On the subject of moving back to square one, a ripple of excitement spread through the United Kingdom's remain-voters when perennial trouble-maker Nigel Farage backed a second Brexit vote. For Farage and the hard-Brexit camp the poll would lock-in Theresa May's final negotiating position; for their opponents it's a last-gasp effort to scuttle the entire Brexit process. Expect a mess.
Another setback for Huawei in America. PHOTO: New Zealand Herald
Deal breaker - Chinese tech company Huawei has been snubbed once again as it tried to enter the lucrative American smartphone market. American lawmakers have linked the Shenzen-based giant (one of the largest phone manufacturers in the world) to Beijing's espionage efforts. The House and Senate intelligence panels also slammed Huawei's intellectual property practices, all-but-sinking the planned distribution deal with AT&T. The ruling follows last week's decision by US authorities to torpedo the planned $1.2b merger between Alibaba-affiliate Ant Financial and US firm MoneyGram (the latter subsequently hitching a ride with white-hot cryptocurrency Ripple instead).

Deal maker - In other news, Toyota and Mazda have announced plans to build a joint manufacturing plant in Hunstville, Alabama. The $1.6b facility is expected to hire 4,000 employees and produce 300,000 cars per year for the North American market. But for economically depressed Alabama the plant hasn't come cheap. As is becoming standard practice, the companies encouraged a bidding war amongst US states for the factory. Alabama and Huntsville will fork out at least $700m in incentives for the privilege of having the factory in town.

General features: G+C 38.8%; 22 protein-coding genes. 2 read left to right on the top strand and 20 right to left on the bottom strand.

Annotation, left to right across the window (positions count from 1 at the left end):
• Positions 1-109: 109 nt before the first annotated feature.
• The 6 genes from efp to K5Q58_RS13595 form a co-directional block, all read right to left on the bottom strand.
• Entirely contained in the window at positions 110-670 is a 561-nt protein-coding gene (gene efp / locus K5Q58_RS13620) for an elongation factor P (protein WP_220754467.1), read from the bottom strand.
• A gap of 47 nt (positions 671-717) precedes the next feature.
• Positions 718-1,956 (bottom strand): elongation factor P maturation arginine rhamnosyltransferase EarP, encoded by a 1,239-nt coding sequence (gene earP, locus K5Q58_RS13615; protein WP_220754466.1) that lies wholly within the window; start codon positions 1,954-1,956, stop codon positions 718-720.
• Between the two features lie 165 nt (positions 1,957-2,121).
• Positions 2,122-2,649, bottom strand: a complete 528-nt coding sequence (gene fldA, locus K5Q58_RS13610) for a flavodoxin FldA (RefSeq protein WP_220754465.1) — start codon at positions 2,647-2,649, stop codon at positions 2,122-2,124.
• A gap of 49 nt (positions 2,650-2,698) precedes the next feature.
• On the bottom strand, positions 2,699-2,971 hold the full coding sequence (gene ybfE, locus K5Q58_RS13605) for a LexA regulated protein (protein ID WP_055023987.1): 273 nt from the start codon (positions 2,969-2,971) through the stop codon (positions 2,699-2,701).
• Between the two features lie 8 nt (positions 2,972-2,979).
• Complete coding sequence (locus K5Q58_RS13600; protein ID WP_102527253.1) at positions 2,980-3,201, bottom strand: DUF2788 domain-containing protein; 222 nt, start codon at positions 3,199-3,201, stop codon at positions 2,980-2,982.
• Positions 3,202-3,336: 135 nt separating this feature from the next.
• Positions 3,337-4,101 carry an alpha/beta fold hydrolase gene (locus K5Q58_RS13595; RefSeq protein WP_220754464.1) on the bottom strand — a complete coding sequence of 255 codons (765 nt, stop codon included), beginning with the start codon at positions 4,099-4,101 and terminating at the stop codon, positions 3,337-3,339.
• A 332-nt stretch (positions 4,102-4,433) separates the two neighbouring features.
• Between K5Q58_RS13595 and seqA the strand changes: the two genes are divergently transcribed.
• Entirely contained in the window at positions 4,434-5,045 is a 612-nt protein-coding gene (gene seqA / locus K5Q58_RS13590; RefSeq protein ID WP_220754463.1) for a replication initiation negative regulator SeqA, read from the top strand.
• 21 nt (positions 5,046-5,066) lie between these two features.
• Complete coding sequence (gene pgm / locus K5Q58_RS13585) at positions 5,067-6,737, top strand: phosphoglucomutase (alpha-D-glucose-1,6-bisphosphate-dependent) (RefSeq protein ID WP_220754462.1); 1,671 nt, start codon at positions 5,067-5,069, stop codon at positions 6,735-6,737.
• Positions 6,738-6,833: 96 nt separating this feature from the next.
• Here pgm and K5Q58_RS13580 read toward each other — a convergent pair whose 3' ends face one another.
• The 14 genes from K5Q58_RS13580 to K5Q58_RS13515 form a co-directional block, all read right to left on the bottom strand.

Admissions and lies from Myanmar. PHOTO: Al Jazeera
  1. Myanmar's army admitted to killing just 10 Rohingya
  2. Assange obtained Ecuadorian citizenship but not immunity
  3. 90 migrants drowned trying to cross the Mediterranean
  4. A private firm restarted the search for flight MH370
  5. 17 dead and 8 still missing after California mudslides
  6. Oprah Winfrey considered a tilt at the 2020 election
  7. An Iranian oil tanker is burning in the East China Sea
  8. North Korea agreed to compete in the Winter Olympics
  9. Pfizer ended research into Alzheimer's and Parkinson's
  10. Merkel's talks to form German government stumbled, again
We broke it; then we fixed it. PHOTO: The Independent
Whole again - In 1978 the world rallied around the Montreal Treaty to enforce a ban on the production and use of chlorofluorocarbons (and other ozone-depleting chemicals). It worked! A recent NASA survey shows that the man-made holes in the ozone layer are recovering. Now for greenhouse gas emissions....

Mythbusting - While commentators (expert and otherwise) across the world bluster on about universal basic income schemes, a small village in Kenya is disproving a key criticism. GiveDirectly has been operating in this township for over a year (with 11 more to go), and is providing a monthly stipend to all its residents. There has been no increase in gambling, drinking or drug-taking. How about it?
The artful dodger. PHOTO: Getty
The Arty Dodger - Uh oh. Amadeo Modigliani is one of Italy's most celebrated artists. But attendees to a retrospective in Genoa got a nasty surprise when art authorities ruled that 20 of the 21 Modigliani's on show were fakes. Needless to say the local police are eager to speak to the dealer.

Melting snow - As the world gears up for the 2018 Pyeongchang Winter Olympics in Korea, a team of researchers has caused quite a stir. According to its research by 2050 at least 9 of the previous Winter Olympics host cities will be too warm to host the games. 
Your weekend long read...

At inkl we see thousands of articles everyday. But this is one of THE MOST alarming pieces we've read in a long time. And it isn't even a news story. Rather, this is the full, unedited transcript of Donald Trump's recent interview with The Wall Street Journal. It is captivating and terrifying in equal measure.